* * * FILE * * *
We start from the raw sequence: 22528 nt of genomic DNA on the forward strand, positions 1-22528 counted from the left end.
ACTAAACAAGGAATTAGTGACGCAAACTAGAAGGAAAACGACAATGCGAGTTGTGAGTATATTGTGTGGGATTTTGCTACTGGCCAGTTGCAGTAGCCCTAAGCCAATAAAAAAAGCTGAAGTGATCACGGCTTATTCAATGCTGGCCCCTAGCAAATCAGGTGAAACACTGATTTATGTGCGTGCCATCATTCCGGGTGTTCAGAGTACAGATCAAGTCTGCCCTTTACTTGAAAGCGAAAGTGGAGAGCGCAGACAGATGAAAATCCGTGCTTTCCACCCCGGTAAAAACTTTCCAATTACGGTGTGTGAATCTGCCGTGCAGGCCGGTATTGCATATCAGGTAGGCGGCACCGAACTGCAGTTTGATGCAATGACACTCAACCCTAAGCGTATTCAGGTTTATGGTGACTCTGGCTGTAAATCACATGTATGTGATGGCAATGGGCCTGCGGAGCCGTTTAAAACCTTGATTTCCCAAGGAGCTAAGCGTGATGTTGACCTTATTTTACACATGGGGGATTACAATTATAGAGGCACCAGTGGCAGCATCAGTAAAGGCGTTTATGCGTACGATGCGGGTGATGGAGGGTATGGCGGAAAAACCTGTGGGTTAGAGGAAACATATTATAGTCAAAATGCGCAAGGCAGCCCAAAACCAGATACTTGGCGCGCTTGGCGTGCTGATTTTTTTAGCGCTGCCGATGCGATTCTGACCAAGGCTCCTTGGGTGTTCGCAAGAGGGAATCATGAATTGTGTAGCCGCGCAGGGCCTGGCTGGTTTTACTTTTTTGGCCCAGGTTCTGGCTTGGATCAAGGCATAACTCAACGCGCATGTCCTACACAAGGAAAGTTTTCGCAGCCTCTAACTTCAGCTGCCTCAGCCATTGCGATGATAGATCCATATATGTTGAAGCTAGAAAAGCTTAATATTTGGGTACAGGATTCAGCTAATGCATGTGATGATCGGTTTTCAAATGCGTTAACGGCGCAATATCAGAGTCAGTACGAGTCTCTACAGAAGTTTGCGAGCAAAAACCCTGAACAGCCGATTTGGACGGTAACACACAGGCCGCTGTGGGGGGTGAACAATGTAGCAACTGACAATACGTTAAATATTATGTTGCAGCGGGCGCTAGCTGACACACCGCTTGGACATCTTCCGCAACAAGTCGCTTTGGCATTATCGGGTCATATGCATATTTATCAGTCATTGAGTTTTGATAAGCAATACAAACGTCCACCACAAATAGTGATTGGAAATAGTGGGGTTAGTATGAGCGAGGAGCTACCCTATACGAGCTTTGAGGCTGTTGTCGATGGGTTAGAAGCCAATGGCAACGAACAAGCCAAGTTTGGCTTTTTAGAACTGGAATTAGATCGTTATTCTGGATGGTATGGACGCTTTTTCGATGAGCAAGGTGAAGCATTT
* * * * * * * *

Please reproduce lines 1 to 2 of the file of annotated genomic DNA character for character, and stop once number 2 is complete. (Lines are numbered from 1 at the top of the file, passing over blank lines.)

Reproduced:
We start from the raw sequence: 22528 nt of genomic DNA on the forward strand, positions 1-22528 counted from the left end.
ACTAAACAAGGAATTAGTGACGCAAACTAGAAGGAAAACGACAATGCGAGTTGTGAGTATATTGTGTGGGATTTTGCTACTGGCCAGTTGCAGTAGCCCTAAGCCAATAAAAAAAGCTGAAGTGATCACGGCTTATTCAATGCTGGCCCCTAGCAAATCAGGTGAAACACTGATTTATGTGCGTGCCATCATTCCGGGTGTTCAGAGTACAGATCAAGTCTGCCCTTTACTTGAAAGCGAAAGTGGAGAGCGCAGACAGATGAAAATCCGTGCTTTCCACCCCGGTAAAAACTTTCCAATTACGGTGTGTGAATCTGCCGTGCAGGCCGGTATTGCATATCAGGTAGGCGGCACCGAACTGCAGTTTGATGCAATGACACTCAACCCTAAGCGTATTCAGGTTTATGGTGACTCTGGCTGTAAATCACATGTATGTGATGGCAATGGGCCTGCGGAGCCGTTTAAAACCTTGATTTCCCAAGGAGCTAAGCGTGATGTTGACCTTATTTTACACATGGGGGATTACAATTATAGAGGCACCAGTGGCAGCATCAGTAAAGGCGTTTATGCGTACGATGCGGGTGATGGAGGGTATGGCGGAAAAACCTGTGGGTTAGAGGAAACATATTATAGTCAAAATGCGCAAGGCAGCCCAAAACCAGATACTTGGCGCGCTTGGCGTGCTGATTTTTTTAGCGCTGCCGATGCGATTCTGACCAAGGCTCCTTGGGTGTTCGCAAGAGGGAATCATGAATTGTGTAGCCGCGCAGGGCCTGGCTGGTTTTACTTTTTTGGCCCAGGTTCTGGCTTGGATCAAGGCATAACTCAACGCGCATGTCCTACACAAGGAAAGTTTTCGCAGCCTCTAACTTCAGCTGCCTCAGCCATTGCGATGATAGATCCATATATGTTGAAGCTAGAAAAGCTTAATATTTGGGTACAGGATTCAGCTAATGCATGTGATGATCGGTTTTCAAATGCGTTAACGGCGCAATATCAGAGTCAGTACGAGTCTCTACAGAAGTTTGCGAGCAAAAACCCTGAACAGCCGATTTGGACGGTAACACACAGGCCGCTGTGGGGGGTGAACAATGTAGCAACTGACAATACGTTAAATATTATGTTGCAGCGGGCGCTAGCTGACACACCGCTTGGACATCTTCCGCAACAAGTCGCTTTGGCATTATCGGGTCATATGCATATTTATCAGTCATTGAGTTTTGATAAGCAATACAAACGTCCACCACAAATAGTGATTGGAAATAGTGGGGTTAGTATGAGCGAGGAGCTACCCTATACGAGCTTTGAGGCTGTTGTCGATGGGTTAGAAGCCAATGGCAACGAACAAGCCAAGTTTGGCTTTTTAGAACTGGAATTAGATCGTTATTCTGGATGGTATGGACGCTTTTTCGATGAGCAAGGTGAAGCATTT